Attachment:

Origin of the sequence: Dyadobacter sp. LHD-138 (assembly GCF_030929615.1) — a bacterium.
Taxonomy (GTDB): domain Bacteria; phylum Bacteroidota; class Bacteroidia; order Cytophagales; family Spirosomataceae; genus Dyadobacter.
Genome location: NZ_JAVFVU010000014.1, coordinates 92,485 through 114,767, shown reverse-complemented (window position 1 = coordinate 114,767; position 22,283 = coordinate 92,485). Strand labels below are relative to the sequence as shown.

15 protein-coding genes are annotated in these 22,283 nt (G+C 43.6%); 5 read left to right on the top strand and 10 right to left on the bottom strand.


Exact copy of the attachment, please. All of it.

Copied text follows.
Origin of the sequence: Dyadobacter sp. LHD-138 (assembly GCF_030929615.1) — a bacterium.
Taxonomy (GTDB): domain Bacteria; phylum Bacteroidota; class Bacteroidia; order Cytophagales; family Spirosomataceae; genus Dyadobacter.
Genome location: NZ_JAVFVU010000014.1, coordinates 92,485 through 114,767, shown reverse-complemented (window position 1 = coordinate 114,767; position 22,283 = coordinate 92,485). Strand labels below are relative to the sequence as shown.

15 protein-coding genes are annotated in these 22,283 nt (G+C 43.6%); 5 read left to right on the top strand and 10 right to left on the bottom strand.